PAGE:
UFO Conjectures

Sunday, June 07, 2015

Salman Rushdie provides an answer to UFO entities?

In the New Yorker issue [June 1st, 2015] noted in the previous post, the great writer Salman Rushdie provided a fictional tale (which didn’t seem so fictional to me), THE DUNIAZÁT [Page 62 ff.] about a noted 12th century philosopher, exiled for liberal ideas at a time when fanatic Berbers “were spreading like a pestilence Arab Spain.”

The philosopher was beseeched, one day, by a young, orphaned girl, Dunia, outside his door who became his lover and bearer of his children.

(That story is rife with emotion and truisms about relationships between great men and their temporary, beloved partners, but that’s not what I found intriguing.)

Rushdie is rattling off truths within a fictional context, as usual – not unlike those that got him a fatwā calling for his death issued by Ayatollah Ruhollah Khomeini for alleged blasphemy against Muslims in his fourth novel, The Satanic Verses (of 1988).

In the New Yorker short story, Mr, Rushdie, referring to his philosopher's sexual partner, Dunia, hints that she was a jinn “and one day … turned sideways and slipped through a slit in the world and returned to Peristan, the other reality, the world of dreams whence the jinn periodically emerge to trouble and bless mankind.” [Page 66]

“After Dunia left our world, the voyages from the world of the jinn to ours became fewer in numbers, and then they stopped coming completely, and the slits in the world became overgrown with the unimaginative weeds of convention and the thornbushes of the dully material, until finally they closed up, and our ancestors were left to do the best they could without the benefits or curses of magic.” [ibid]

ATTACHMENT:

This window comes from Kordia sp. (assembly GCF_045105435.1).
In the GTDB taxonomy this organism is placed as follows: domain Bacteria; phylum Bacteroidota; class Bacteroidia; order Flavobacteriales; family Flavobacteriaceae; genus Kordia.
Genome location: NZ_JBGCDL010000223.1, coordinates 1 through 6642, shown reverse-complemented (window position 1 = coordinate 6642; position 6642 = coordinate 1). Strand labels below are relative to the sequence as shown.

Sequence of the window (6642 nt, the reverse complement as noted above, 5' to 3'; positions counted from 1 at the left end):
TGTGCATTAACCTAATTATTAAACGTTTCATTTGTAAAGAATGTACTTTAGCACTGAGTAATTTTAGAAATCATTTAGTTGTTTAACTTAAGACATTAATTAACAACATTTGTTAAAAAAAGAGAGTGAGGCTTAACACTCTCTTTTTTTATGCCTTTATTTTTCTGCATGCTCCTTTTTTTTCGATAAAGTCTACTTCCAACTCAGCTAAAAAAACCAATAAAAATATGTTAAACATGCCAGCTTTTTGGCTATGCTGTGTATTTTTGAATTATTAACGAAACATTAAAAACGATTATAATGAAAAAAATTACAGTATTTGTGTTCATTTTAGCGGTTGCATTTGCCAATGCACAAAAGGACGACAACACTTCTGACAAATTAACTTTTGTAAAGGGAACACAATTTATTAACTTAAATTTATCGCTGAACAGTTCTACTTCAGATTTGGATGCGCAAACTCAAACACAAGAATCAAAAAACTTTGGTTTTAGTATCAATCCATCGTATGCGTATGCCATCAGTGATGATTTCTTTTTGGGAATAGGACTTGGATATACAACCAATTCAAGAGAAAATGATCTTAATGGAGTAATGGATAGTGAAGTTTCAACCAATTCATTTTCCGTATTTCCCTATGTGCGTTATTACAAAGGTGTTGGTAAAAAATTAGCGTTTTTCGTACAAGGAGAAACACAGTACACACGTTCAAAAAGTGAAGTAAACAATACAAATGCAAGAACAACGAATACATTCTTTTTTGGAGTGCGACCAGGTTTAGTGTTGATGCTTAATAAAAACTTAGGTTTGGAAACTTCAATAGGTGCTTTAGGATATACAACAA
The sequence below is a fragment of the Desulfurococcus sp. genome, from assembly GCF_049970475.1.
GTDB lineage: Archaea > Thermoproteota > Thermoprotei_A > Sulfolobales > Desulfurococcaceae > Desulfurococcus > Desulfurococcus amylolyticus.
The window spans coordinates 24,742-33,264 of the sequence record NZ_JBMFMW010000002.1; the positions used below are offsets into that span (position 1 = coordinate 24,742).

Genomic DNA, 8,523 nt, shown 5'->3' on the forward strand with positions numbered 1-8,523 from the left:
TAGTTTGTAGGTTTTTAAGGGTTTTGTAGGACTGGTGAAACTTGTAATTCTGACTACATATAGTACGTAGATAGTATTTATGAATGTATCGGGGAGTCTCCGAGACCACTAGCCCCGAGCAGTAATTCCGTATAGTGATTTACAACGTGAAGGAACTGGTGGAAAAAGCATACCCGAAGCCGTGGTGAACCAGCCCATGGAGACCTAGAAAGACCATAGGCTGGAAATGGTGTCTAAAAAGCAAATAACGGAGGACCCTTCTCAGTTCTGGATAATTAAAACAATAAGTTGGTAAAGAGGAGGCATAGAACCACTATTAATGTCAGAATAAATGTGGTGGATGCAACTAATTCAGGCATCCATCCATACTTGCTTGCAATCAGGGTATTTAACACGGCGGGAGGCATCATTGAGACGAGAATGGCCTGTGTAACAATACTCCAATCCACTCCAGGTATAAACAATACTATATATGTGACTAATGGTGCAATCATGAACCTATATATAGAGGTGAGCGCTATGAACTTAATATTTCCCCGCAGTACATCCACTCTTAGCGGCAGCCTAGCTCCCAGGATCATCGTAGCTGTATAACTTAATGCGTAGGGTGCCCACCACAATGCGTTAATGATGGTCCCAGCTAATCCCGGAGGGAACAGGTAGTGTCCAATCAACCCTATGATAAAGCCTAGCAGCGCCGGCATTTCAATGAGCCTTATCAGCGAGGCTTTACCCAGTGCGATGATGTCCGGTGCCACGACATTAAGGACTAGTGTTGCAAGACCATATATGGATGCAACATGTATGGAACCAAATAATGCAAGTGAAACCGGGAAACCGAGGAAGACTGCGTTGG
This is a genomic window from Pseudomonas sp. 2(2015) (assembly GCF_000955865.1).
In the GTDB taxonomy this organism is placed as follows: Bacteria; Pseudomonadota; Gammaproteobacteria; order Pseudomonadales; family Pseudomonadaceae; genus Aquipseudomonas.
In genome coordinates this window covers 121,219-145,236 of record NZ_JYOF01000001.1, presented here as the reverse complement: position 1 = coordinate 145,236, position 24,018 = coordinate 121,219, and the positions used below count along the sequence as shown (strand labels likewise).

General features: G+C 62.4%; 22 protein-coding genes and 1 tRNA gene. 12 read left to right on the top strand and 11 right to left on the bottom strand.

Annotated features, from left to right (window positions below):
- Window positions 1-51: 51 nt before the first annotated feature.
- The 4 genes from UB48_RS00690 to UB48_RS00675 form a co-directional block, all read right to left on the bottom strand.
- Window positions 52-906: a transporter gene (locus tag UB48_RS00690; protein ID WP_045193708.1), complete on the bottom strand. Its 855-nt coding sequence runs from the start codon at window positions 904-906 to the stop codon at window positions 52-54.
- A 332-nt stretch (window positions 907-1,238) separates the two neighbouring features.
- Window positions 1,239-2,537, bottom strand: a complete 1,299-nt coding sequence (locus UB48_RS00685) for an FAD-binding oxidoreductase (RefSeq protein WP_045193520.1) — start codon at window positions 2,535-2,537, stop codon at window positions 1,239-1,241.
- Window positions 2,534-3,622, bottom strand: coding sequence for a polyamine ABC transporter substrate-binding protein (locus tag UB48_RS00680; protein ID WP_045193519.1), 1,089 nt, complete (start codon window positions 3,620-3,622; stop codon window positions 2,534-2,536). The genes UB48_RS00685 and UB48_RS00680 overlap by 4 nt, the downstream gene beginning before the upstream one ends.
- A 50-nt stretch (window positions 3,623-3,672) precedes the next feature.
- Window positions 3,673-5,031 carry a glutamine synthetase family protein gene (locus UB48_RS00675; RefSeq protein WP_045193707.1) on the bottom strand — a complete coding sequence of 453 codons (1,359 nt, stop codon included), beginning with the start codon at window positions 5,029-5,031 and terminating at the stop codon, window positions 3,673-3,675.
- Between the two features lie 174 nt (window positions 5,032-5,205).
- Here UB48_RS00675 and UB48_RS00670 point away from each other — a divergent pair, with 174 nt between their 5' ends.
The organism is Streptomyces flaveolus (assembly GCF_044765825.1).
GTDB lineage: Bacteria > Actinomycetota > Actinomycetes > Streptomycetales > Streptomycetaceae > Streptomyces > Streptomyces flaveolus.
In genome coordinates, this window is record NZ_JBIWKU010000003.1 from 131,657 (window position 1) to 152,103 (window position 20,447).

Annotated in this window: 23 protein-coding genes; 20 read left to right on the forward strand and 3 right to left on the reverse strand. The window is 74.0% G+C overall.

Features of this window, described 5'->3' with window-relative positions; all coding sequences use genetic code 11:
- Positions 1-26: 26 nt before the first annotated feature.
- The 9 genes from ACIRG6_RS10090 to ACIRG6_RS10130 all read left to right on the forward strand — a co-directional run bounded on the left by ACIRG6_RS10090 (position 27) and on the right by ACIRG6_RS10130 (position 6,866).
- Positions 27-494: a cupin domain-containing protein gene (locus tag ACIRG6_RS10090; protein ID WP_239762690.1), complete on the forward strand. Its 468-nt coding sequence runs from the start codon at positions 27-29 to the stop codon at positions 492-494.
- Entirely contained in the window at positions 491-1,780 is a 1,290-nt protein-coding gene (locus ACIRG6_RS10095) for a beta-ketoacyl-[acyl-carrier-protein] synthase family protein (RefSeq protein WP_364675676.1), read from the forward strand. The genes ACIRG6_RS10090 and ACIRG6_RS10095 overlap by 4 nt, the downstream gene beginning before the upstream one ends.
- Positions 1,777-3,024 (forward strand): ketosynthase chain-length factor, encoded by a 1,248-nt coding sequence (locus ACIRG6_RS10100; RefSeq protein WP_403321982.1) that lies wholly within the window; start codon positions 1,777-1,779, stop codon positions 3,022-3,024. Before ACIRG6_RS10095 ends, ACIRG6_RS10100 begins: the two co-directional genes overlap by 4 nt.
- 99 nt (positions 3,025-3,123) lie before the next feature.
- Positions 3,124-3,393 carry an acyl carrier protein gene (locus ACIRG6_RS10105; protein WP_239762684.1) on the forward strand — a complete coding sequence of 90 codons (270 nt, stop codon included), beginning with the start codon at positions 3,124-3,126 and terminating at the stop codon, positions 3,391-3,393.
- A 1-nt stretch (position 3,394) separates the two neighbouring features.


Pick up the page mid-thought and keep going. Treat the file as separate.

This answers a couple of things: the disappearance of the extraterrestrials of the Alien Astronaut theorists and the diminution of interacting UFOs today.

The existence of jinns is as believable as the ET scenario and more sensible, if one takes care to read Vallee or Jose Caravaca’s Distortion Theory (about “external agents”).

I believe that Sci-FI writers and great novelists, like Salman Rushdie, have insights that bespeak hidden truths that normals, like us, do not have access to, except through them and their creative writings.

The little asides that Mr. Rushdie provides in his New Yorker offering is one of those truths, as I see it.



  • Rich,

    You are treading along a well worn path here. Joseph Campbell's "Hero with a Thousand Faces" is the summation and an explanation of the structure of all of the stories where the hero visits "the other world" or has an encounter with the "otherworldly" overcomes an opponent and returns bringing treasure / gifts / wisdom back to this world. It has become the base formula for every blockbuster film since Star Wars was released 38 years ago.

    The success of these stories lead me to believe that we are somehow "wired" to find deep satisfaction and/or solace in these kinds of stories.

    Rushdie is of course walking along a well worn path but as a true craftsman of the art of storytelling he makes the journey worth taking. Most "heroes" in these stories ultimately accept the "reality" of their otherworldly experience [usually after originally denying the possibility]. It may be the "less civilized mind" maybe more pliable to accepting of experiencing the "numinous".

    "Realists" and "skeptics" dismiss any assertion that "unusual events / observations / interaction" have any basis in "reality". The thinking seems to be that these things are "mythical". Myth seemingly being equivalent to being "false" / "untrue" / "not real" / "lie" / or "delusion".

    Is that the case? Are Myths "lies" we tell ourselves?

    If Max Tegmark of MIT ideas about the "Multiverse" are true then anything is possible. Is it possible here? Probably not, if only because we'd refuse to believe what we are seeing.

    As for traces of Ancient astronauts? Look at how as our technology has become more an more advanced how our data storage methods the more easily the storage media degrades and or is more easily destroyed as data density grows [think stone / clay tablets, they papyrus, cloth or skins, paper, floppy disk, hard disk, CD-ROM, DVD and variants, then memory chips whose actual useful life time is maybe five years.]. With each iteration of size and access speed the shorter the useful life of the data storage media. If the ability of the civilization to manufacture the media is removed, how long do you think the knowledge of that civilization will last?